Why not grab a beer, reminisce about après ski and give your skis or board a wax this September? Whether you’re a seasoned waxer or new to tuning your gear, here are some tips and reasons behind picking up an iron.
1. Waxing and tuning puts a better feel into your equipment
“There’s only one simple answer for why I wax my own skis. To go fast!” – Ford Swette, Canadian Alpine Ski Team, Calgary, Alberta / Whistler, BC
Waxing and tuning your skis is all about putting a better feeling into your equipment and taking care of them. Properly waxed skis or a board means you’ll be able to ride better and faster. Properly tuned edges are important for control and safety. We put a lot of trust in our gear, and we pay big bucks for it. A little love and care means you not only enjoy your time on your skis or board, but the investment means you can keep your equipment working as it is intended to, and gives it some longevity.
2. You can never wax too much
“My skis aren’t waxed, ever. Because ice is already slippery enough.” – Brody Leven, Tourist
There’s no such thing as waxing your skis too much. (Brody, are you reading this?) But the truth is, many of us are probably not waxing enough. (Ahem, Brody.) It really is personal preference and depends on your budget and time, but ideally, waxing your skis every three to four days on the hill is a good rule of thumb to follow. And, beware of factory wax! If you just bought a new pair of skis, give them a tune before you hit the slopes. Factory wax will wear quickly, causing friction, burning and damage to the base of your skis or board.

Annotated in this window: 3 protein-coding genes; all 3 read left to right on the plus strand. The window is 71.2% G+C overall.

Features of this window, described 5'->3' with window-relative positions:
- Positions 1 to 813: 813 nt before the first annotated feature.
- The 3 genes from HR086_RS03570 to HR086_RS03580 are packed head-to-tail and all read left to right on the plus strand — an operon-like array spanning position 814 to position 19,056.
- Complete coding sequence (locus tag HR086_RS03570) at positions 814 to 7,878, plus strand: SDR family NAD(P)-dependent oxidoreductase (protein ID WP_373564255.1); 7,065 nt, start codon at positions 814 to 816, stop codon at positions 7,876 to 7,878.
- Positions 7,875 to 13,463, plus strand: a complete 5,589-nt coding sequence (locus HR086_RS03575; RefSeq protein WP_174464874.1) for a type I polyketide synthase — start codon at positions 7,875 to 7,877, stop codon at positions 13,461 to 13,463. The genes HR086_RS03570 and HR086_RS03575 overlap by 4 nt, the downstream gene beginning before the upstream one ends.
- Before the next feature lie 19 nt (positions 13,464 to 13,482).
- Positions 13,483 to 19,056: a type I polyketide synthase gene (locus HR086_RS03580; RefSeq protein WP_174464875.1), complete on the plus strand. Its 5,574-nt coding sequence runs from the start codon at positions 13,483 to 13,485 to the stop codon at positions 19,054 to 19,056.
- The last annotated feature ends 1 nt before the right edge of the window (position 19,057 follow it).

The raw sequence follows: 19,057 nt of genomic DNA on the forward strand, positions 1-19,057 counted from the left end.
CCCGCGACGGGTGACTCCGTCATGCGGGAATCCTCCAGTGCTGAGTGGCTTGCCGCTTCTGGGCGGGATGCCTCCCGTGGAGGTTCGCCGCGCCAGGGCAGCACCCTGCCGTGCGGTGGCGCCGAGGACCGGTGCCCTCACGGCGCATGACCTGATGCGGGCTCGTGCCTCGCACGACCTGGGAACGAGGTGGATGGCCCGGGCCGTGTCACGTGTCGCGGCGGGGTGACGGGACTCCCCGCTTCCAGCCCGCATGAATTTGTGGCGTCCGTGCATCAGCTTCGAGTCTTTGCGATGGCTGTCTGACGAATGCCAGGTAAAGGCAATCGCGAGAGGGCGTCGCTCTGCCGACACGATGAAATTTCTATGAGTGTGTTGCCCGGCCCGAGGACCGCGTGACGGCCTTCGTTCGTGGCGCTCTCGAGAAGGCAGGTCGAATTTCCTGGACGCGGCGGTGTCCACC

3. Start with a professional tune-up
“Waxing your own skis is a great activity to do with a beer. It’s almost relaxing and meditative.” – Drew Wittstock, Rocky Mountain Freerider Coach, Lake Louise, AB
Not sure when to wax and tune your skis? The answer is it’s all in the feeling and largely depends on what kind of snow you’ve been riding on. (Or, if you’re thirsty for a beer, wax them anyways.) Are you having trouble keeping up with your friends? Are your edges dull? These are a couple questions you can ask yourself. If you’re new to waxing and tuning, go get a professional tune up and get to know how your gear feels when it is in top-shape. After that, you’ll be able to feel when it is time to give them some TLC. And maybe even do it on your own. In this video, Yohann from Underground Tuning in Whistler, BC shows you how to wax a snowboard:
Really, when it comes down to it, waxing your skis or board is a lot like waxing your body hair, it all comes down to personal preference. Talk to your equipment, find out if they need some love. And if you’re thirsty, grab a beer and wax them anyways.
Want more tips on how to get your gear ready for the upcoming season? We’ve got you covered.
shoot; I was caught. yes, I’m reading it!
and i’ve literally never waxed my skis.
Brody, got beer? It’s never too late to start. 🙂
Beer is essential.
Get caught on a icy slope with dull edges just once and you will tend to cahnge your thoughts about the necessity of tuning and waxing. “Factory wax will wear quickly, causing friction, burning and damage to the base of your skis or board”.